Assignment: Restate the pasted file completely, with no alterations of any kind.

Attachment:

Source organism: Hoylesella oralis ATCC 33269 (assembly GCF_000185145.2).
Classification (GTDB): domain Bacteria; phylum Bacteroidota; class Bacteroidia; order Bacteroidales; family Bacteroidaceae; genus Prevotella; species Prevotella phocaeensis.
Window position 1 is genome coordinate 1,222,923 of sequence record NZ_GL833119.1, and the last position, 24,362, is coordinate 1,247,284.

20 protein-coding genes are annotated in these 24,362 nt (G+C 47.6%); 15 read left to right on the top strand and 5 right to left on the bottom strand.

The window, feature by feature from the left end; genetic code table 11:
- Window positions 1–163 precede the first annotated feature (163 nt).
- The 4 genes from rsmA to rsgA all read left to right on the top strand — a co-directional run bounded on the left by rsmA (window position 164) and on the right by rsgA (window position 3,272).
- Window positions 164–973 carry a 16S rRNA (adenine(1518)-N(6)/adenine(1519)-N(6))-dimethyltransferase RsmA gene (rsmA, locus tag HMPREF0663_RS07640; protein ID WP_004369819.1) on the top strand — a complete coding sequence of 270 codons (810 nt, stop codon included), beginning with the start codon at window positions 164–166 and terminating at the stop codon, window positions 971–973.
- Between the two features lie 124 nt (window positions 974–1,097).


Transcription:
Source organism: Hoylesella oralis ATCC 33269 (assembly GCF_000185145.2).
Classification (GTDB): domain Bacteria; phylum Bacteroidota; class Bacteroidia; order Bacteroidales; family Bacteroidaceae; genus Prevotella; species Prevotella phocaeensis.
Window position 1 is genome coordinate 1,222,923 of sequence record NZ_GL833119.1, and the last position, 24,362, is coordinate 1,247,284.

20 protein-coding genes are annotated in these 24,362 nt (G+C 47.6%); 15 read left to right on the top strand and 5 right to left on the bottom strand.

The window, feature by feature from the left end; genetic code table 11:
- Window positions 1–163 precede the first annotated feature (163 nt).
- The 4 genes from rsmA to rsgA all read left to right on the top strand — a co-directional run bounded on the left by rsmA (window position 164) and on the right by rsgA (window position 3,272).
- Window positions 164–973 carry a 16S rRNA (adenine(1518)-N(6)/adenine(1519)-N(6))-dimethyltransferase RsmA gene (rsmA, locus tag HMPREF0663_RS07640; protein ID WP_004369819.1) on the top strand — a complete coding sequence of 270 codons (810 nt, stop codon included), beginning with the start codon at window positions 164–166 and terminating at the stop codon, window positions 971–973.
- Between the two features lie 124 nt (window positions 974–1,097).